© Copyright Deborah Baker 2011. All rights reserved.
The Convert A Tale of Exile and Extremism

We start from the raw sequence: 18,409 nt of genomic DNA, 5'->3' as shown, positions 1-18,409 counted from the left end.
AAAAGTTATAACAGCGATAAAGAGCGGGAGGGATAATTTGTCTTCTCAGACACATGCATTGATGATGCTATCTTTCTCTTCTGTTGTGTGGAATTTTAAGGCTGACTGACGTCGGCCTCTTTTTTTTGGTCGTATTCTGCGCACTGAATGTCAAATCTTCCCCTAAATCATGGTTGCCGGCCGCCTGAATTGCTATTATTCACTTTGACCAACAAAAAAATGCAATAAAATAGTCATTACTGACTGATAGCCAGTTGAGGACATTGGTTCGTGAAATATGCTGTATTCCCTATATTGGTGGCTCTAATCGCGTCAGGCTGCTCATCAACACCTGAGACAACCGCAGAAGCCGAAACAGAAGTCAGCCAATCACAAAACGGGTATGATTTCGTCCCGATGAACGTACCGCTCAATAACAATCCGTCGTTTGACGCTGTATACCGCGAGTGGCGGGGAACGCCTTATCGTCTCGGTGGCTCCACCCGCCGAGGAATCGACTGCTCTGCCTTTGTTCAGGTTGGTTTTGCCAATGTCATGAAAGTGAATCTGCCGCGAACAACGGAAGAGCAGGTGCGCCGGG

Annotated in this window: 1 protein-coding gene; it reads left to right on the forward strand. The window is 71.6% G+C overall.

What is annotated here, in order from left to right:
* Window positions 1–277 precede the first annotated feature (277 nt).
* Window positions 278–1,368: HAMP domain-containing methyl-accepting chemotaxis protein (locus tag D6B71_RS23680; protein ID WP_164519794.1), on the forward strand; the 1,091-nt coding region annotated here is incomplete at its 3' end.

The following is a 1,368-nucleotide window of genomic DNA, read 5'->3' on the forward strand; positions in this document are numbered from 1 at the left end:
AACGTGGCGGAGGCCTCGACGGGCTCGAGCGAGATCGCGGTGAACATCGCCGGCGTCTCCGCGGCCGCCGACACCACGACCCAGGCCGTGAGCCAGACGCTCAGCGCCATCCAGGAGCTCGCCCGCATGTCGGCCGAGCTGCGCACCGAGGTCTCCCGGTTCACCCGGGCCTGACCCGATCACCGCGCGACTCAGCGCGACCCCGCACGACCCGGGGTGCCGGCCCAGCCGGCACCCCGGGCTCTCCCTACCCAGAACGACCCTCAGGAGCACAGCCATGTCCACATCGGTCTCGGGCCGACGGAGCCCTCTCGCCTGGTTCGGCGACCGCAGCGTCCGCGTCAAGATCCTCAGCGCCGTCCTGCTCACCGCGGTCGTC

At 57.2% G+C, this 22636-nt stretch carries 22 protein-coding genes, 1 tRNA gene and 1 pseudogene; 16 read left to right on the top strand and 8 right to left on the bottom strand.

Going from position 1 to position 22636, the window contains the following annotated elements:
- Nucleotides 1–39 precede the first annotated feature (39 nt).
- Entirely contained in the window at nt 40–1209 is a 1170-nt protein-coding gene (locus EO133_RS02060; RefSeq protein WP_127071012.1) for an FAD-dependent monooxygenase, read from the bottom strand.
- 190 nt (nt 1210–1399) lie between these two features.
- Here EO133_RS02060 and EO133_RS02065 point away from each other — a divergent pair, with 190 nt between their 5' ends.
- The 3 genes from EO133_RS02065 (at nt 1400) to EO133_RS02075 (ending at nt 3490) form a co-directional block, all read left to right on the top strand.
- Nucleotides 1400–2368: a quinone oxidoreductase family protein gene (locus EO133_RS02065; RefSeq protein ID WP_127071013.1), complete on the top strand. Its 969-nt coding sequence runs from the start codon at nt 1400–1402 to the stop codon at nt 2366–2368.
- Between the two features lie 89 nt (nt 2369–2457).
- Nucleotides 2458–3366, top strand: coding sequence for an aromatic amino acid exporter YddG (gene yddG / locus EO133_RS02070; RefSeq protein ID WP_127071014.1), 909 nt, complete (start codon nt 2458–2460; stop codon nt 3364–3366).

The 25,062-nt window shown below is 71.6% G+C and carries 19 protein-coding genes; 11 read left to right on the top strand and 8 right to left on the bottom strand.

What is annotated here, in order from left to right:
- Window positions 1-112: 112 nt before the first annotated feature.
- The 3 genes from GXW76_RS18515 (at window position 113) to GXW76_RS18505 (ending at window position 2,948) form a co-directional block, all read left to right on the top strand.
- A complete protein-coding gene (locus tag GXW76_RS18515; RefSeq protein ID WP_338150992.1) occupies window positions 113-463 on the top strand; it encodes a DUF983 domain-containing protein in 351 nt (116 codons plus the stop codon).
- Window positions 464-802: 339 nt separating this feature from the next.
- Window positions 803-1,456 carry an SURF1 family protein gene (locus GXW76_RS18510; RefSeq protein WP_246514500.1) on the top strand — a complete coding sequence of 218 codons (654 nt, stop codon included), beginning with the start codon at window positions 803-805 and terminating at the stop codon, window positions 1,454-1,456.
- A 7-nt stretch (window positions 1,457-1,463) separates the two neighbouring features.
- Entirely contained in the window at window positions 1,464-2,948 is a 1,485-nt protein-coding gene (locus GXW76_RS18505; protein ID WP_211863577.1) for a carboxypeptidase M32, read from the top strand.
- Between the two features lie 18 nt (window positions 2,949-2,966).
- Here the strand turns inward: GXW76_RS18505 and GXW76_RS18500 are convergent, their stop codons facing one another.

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India Today "Life is Elsewhere" A Jewish woman's search for meaning takes her to Islam Urvashi Batalia / June 20, 2011 Unfettered by the disciplinary boundaries of academic research, Deborah Baker trawls the archives of the New York Public Library in search of stories. Tucked away between the personal papers and memoirs of the usual suspects-the "bygone titans of a social register"-she finds an unlikely candidate, a lone Muslim name, a female, among the mostly Christian and Jewish ones. Maryan Jameelah, born Margaret Marcus, Jewish in origin, who decides to forsake life, religion and family to convert to Islam and spend the rest of her life in Pakistan, where she hopes to find the "true" world of Islam. In itself, not such an unusual story: the foreigner, disillusioned with her world, seeks another, and looks elsewhere for it. Having found the "elsewhere", she then proceeds to become holier than the holy to defend archaic practices in the name of some 'pure' religion and willfully blinds herself to all negative aspects. I remember reading another such story, not so long ago-that of Robyn Hutchinson, aka Rabiah (original description "a beach bunny"), who becomes a jihadist and names her son Muhammad, coming to acquire for herself the epithet, "Mother of Muhammad". So, it was with some degree of deja vu, and I have to admit, weariness, that I approached this book. I couldn't have been more wrong. Baker's inquiry and investigation into the life of Jameelah is a nuanced and sophisticated study, in which the author grapples as much with herself and her assumptions as she does with the character whose life she is exploring. The search is made much more complicated and indeed richer and more troubled by the baggage the writer brings to the story. Baker is honest about this-anonymity is her vocation, she seeks out unusual stories. But the story of Islam, of conversion, exile, prejudice and rock-hard certainty, holds a particular meaning for a non- Muslim American in a post-9/11 scenario, where, often in the face of loss of friends and those who are close to you, values such as tolerance become hard to hold on to. But will this story bring the author closer to understanding what it is that motivates people to give up their lives to a particular faith, what drives them to extreme action? Life doesn't work quite like that and the story that emerges is a complex story of human failure, of a search for meaning, of exploitation, and at the end, there are still questions that remain unanswered. For me, perhaps the most moving part of this somewhat unusual "detective story" is the ways in which Jameelah's life holds up a mirror to Baker's own life-not that the two lives are in any way similar. Quite the opposite. But-and this may seem like a gross generalisation to make -there is a way in which women explore the lives of other women, where they become almost like shadows, they cannot but implicate themselves in the story. The complex ways in which Baker's own voice intermeshes into the narrative is part of the sophistication and uniqueness of this search. In a book called Women on the Margins, historian Natalie Zemon Davis explores the lives of three women. In the introduction to the book, she recounts a dream in which the three women berate her and demand to know what right she has to yoke them together in the pages of her book. Jameelah does not do that to Baker, having given her permission to write, but I have no doubt the book Baker has produced is not what Maryan herself might have expected-another dilemma that dogs the business of writing lives, and one that Baker handles with honesty. http://indiatoday.intoday.in/site/story/the-convert-a-tale-of-exile-and-extremism-by-deborah- baker/1/141091.html
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